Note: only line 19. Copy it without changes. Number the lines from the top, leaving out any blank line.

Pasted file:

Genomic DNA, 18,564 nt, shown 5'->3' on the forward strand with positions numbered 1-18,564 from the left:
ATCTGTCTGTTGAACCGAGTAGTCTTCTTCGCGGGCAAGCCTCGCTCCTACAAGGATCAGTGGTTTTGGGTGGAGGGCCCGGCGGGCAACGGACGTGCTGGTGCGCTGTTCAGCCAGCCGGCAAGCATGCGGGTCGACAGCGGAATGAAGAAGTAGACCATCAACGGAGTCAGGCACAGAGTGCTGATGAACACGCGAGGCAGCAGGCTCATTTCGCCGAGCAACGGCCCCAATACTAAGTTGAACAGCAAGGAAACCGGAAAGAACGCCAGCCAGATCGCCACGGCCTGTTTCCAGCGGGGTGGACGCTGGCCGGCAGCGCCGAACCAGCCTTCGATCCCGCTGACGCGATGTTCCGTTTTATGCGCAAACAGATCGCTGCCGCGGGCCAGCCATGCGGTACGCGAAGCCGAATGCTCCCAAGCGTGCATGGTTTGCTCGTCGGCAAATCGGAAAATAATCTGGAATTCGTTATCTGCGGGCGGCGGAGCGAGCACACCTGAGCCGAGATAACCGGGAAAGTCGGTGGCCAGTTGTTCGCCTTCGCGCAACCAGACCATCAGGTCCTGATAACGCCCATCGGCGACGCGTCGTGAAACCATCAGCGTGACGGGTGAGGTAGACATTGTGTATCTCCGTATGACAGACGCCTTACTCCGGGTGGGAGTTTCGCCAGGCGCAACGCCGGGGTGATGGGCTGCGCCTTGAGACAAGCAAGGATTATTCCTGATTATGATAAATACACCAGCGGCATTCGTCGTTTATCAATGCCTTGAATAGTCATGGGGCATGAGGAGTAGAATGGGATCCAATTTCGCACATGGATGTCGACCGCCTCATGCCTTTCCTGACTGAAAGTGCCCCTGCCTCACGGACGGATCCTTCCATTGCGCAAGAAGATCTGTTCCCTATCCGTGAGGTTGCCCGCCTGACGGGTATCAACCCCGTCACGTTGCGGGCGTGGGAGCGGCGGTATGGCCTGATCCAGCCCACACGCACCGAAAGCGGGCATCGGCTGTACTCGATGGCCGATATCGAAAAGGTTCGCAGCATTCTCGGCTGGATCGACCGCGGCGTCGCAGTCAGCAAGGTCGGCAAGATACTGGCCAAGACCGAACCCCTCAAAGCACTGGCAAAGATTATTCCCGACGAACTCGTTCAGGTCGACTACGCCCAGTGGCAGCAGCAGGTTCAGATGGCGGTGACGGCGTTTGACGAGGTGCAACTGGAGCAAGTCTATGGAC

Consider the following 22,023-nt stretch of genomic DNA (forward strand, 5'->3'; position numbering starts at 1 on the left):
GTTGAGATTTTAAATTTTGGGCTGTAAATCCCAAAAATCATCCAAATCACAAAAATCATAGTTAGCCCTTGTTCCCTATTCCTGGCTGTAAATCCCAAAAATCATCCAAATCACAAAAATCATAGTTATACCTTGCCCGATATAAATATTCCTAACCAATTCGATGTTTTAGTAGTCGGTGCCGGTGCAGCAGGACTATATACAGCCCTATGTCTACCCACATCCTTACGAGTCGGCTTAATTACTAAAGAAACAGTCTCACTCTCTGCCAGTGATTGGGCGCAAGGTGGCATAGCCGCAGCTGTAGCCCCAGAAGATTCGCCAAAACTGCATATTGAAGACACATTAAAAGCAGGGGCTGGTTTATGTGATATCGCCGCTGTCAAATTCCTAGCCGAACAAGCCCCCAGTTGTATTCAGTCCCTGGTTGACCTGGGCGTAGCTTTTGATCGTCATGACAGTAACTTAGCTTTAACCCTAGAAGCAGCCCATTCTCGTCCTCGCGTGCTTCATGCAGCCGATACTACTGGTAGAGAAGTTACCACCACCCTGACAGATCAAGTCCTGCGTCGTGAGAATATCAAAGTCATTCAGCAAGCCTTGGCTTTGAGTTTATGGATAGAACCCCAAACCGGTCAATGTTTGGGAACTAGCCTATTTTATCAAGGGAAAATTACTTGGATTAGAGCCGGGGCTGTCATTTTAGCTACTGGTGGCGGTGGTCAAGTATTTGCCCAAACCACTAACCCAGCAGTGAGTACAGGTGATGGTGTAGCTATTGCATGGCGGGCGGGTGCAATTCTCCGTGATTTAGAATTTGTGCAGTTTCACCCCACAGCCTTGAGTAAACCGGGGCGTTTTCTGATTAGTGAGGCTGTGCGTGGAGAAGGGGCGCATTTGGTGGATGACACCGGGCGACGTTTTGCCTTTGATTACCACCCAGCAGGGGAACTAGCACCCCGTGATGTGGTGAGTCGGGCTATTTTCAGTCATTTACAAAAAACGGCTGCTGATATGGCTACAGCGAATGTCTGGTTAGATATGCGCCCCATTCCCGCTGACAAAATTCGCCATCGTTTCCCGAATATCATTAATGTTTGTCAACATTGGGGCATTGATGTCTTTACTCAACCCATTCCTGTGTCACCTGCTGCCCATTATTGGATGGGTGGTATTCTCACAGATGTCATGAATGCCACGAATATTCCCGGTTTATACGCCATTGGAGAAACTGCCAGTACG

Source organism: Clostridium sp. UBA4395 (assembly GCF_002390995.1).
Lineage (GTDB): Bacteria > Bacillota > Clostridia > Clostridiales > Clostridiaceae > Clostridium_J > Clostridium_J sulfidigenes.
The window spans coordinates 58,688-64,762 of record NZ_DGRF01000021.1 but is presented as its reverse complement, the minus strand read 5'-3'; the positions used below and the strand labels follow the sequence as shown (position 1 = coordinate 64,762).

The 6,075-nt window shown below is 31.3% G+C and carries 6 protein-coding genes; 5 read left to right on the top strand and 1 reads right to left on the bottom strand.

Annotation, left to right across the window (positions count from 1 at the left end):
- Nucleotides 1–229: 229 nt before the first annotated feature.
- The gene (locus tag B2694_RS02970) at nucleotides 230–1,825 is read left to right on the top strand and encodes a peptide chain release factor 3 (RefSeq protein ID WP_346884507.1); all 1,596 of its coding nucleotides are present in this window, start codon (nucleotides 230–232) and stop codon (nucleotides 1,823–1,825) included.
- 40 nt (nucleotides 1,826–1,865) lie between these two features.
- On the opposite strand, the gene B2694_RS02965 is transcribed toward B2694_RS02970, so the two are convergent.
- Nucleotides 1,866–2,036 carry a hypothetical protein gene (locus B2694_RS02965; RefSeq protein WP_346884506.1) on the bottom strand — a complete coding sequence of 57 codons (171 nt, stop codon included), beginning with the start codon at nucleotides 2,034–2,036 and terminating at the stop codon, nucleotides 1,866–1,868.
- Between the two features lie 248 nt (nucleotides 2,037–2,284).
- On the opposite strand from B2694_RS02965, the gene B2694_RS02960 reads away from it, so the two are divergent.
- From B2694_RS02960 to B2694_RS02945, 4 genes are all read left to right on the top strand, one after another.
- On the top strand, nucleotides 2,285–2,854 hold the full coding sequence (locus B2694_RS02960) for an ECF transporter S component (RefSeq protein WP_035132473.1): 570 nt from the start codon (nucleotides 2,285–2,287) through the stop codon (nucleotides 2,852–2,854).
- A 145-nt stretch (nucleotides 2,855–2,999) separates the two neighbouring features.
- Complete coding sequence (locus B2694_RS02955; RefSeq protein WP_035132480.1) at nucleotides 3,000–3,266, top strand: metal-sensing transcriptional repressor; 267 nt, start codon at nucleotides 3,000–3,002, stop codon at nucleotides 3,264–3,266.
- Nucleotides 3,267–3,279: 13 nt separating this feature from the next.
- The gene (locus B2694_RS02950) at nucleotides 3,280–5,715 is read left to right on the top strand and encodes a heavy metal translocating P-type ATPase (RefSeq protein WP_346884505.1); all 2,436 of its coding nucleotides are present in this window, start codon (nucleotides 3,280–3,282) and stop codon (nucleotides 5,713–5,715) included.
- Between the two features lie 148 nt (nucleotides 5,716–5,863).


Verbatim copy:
- A 145-nt stretch (nucleotides 2,855–2,999) separates the two neighbouring features.